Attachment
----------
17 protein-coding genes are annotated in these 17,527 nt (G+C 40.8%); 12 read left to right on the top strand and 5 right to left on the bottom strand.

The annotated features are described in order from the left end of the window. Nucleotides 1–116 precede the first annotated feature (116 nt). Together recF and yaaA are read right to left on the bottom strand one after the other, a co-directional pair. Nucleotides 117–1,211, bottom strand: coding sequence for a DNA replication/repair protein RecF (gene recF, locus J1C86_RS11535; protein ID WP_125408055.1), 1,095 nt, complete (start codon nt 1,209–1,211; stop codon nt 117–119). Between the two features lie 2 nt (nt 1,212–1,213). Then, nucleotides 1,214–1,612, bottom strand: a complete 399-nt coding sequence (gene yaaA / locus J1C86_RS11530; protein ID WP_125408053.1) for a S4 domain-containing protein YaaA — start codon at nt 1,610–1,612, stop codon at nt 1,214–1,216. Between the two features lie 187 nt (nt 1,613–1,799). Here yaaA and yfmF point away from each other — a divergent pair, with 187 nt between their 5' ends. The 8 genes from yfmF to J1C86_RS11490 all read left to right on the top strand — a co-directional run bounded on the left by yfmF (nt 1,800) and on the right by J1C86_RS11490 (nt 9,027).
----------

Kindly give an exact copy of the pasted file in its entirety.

17 protein-coding genes are annotated in these 17,527 nt (G+C 40.8%); 12 read left to right on the top strand and 5 right to left on the bottom strand.

The annotated features are described in order from the left end of the window. Nucleotides 1–116 precede the first annotated feature (116 nt). Together recF and yaaA are read right to left on the bottom strand one after the other, a co-directional pair. Nucleotides 117–1,211, bottom strand: coding sequence for a DNA replication/repair protein RecF (gene recF, locus J1C86_RS11535; protein ID WP_125408055.1), 1,095 nt, complete (start codon nt 1,209–1,211; stop codon nt 117–119). Between the two features lie 2 nt (nt 1,212–1,213). Then, nucleotides 1,214–1,612, bottom strand: a complete 399-nt coding sequence (gene yaaA / locus J1C86_RS11530; protein ID WP_125408053.1) for a S4 domain-containing protein YaaA — start codon at nt 1,610–1,612, stop codon at nt 1,214–1,216. Between the two features lie 187 nt (nt 1,613–1,799). Here yaaA and yfmF point away from each other — a divergent pair, with 187 nt between their 5' ends. The 8 genes from yfmF to J1C86_RS11490 all read left to right on the top strand — a co-directional run bounded on the left by yfmF (nt 1,800) and on the right by J1C86_RS11490 (nt 9,027).